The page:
Study: Digital MSK program improves chronic, disabling shoulder pain
A digital musculoskeletal program has improved function and chronic shoulder pain, according to a study published in Journal of Pain Research.
The study used SWORD Health’s digital MSK tool and some of the authors were employees of SWORD.
“This study supports the utility of tele-rehabilitation – in particular of digital care programs – in the management of shoulder conditions, showing results comparable to those reported.” about on-site care,” the authors write.
The researchers found that QuickDASH scores, a survey of disability levels, decreased by 51.6% after 12 weeks of the digital MSK care program.
They also noted improvements in secondary measures, including 54.8% reduction in pain, 55.5% reduction in intention to have surgery, 37.7% reduction in fear avoidance beliefs, and 66.5% reduction in loss productivity, 50.3% reduction in anxiety and 63.6% reduction in depression. Of those who used painkillers for pain at the start of the study, 44.1% had stopped consuming the drug at the end of the program.
The researchers also noted that older users were more likely to stick with the program than younger participants.
“This study reported a number of interesting findings, the most striking aspect being that supplementers were older than non-supplementers and with a much larger proportion of patients over 60 years of age. In addition, patients highly engaged are older,” they wrote.
“These two realities challenge the notion that older populations are less accepting of digital health. As expected, early additions correspond to a less disabled population.”
The study included 296 patients who started the digital MSK program, with 234 of whom completed the intervention. The program includes homeschooling and exercises guided by a tablet app and measured via motion sensors. A physical therapist remotely and asynchronously monitored, chatted, or called the participants at least once a week. They also have Monthly Video calls.
Participants were asked to exercise at least three times per week for 12 weeks, although they could be discharged earlier if a physical therapist determines it is appropriate.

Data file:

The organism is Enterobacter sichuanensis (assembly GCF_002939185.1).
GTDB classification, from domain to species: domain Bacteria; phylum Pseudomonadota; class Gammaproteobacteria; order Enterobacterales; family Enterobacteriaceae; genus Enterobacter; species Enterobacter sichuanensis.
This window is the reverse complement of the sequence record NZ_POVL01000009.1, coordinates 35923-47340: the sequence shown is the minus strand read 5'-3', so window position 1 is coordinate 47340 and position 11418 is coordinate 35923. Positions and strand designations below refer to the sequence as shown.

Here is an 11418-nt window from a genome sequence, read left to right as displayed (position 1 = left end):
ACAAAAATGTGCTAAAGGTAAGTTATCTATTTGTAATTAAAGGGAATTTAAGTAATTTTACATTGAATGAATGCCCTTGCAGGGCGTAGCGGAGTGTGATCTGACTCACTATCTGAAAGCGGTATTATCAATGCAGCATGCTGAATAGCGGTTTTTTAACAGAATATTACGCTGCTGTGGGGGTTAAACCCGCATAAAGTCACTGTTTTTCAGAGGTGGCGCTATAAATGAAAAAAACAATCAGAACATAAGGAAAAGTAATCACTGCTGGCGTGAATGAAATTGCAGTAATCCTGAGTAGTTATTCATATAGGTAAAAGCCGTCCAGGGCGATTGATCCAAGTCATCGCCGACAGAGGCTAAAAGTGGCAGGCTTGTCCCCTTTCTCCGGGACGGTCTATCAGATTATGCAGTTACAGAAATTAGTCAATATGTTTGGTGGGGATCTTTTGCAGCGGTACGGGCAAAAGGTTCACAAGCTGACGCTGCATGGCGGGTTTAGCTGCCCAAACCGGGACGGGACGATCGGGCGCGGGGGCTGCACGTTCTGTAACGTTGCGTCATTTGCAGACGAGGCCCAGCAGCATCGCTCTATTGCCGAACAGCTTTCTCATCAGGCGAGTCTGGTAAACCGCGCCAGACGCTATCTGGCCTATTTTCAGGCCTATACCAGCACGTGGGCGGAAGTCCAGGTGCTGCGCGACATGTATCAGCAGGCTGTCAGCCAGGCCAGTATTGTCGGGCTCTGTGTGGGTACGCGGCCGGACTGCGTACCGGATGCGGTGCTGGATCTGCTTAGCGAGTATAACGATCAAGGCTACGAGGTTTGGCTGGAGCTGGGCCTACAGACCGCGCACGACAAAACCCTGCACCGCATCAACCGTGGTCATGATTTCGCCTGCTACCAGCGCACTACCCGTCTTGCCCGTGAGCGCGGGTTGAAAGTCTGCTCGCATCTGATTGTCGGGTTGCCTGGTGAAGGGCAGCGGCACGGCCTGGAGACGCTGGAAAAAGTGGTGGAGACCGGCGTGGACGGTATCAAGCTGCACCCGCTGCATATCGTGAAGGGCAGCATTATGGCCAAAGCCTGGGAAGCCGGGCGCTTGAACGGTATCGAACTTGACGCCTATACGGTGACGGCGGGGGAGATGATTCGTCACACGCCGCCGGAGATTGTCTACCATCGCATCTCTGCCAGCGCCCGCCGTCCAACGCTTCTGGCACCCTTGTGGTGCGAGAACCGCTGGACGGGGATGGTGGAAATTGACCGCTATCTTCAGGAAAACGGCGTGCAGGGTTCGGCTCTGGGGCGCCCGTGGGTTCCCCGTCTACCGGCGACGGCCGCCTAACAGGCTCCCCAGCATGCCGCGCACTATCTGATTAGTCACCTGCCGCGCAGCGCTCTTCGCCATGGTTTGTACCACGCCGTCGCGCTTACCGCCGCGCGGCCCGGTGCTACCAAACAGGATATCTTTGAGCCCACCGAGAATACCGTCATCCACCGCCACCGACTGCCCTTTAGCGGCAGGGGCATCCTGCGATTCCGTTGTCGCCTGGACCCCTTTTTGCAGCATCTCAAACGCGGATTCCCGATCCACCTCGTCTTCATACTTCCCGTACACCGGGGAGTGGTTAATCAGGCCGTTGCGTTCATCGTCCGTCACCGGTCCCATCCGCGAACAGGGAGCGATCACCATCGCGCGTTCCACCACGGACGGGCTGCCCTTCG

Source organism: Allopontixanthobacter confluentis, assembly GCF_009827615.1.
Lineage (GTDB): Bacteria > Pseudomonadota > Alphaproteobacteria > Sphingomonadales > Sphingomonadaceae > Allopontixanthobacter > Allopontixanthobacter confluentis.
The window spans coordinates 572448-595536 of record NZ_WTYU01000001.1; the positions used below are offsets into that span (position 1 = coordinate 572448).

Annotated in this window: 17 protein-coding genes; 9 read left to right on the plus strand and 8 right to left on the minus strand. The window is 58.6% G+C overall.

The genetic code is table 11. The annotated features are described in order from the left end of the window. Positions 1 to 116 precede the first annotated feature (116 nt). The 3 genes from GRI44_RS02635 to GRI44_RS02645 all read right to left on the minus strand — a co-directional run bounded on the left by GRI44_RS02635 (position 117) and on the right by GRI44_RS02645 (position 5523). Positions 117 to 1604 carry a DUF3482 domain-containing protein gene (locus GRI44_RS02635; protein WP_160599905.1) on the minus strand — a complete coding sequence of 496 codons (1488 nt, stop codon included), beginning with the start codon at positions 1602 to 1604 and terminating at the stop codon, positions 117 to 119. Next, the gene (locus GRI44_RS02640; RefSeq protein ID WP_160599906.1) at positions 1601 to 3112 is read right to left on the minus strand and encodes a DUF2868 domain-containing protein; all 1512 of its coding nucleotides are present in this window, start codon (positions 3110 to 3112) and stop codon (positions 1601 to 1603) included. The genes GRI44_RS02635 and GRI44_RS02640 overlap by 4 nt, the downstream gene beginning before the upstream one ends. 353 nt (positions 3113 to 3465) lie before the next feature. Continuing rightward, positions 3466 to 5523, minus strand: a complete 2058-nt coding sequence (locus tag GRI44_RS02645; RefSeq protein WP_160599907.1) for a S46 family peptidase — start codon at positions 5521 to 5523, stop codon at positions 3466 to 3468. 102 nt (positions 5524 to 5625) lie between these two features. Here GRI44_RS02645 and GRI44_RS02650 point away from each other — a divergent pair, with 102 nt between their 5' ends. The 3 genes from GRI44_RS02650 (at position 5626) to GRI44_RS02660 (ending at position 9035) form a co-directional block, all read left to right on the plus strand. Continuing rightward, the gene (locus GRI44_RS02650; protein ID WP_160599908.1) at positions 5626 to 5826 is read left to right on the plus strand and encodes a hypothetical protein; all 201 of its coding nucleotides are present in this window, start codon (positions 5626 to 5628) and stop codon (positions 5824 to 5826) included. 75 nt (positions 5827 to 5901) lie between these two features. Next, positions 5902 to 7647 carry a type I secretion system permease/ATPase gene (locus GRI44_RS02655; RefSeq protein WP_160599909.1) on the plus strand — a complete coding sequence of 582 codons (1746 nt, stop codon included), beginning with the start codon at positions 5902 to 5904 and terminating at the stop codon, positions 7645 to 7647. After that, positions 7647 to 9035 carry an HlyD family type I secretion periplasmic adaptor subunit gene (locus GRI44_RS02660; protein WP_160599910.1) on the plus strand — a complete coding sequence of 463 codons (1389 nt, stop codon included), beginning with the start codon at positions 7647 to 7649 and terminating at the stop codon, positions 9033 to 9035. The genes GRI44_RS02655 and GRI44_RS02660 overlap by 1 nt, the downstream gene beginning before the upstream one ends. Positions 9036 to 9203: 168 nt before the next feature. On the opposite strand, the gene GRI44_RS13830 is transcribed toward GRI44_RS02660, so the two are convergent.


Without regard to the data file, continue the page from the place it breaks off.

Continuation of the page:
The researchers assessed success using the Rapid Arm, Shoulder, and Hand Disability Questionnaire (QuickDASH), Numerical Pain Rating Scale, analgesic consumption, and intention to have surgery. techniques, the GAD-7 anxiety survey, the PHQ-9 depression survey, the fear-avoidance beliefs questionnaire, and the performance and impairment questionnaire.
Several digital MSK companies earned in major funding rounds last year, including SWORD Health’s $163 million Series EASY. The startup also raised a $25 million Series B in January and a $85 million Series C.
But SWORD is not alone in space. Others include Kaia’s Health, RecoveryOne, SpineZone, DarioHealth and hinge health. Hinge, also self-raised huge funding rounds last yearrecently publish results from a study evaluate the long-term impact of the program on pain.
Some of the benefits of the study, the researchers say, include a larger sample size and geographically diverse population, as the participants came from 43 different states. However, there was no control group or long-term follow-up.
For future research, they recommend randomized controlled trials comparing digital programs to each other or to face-to-face therapy, ideally with longer follow-up periods.
Significant changes in disability status, pain intensity, medication intake, intention for surgery, mental health, and productivity were achieved comparable to changes in RCTs associated with conventional physical therapy,” the authors write. “We believe that digital modalities hold great promise in providing accessible and effective rehabilitation approaches that address the global burden of chronic pain.”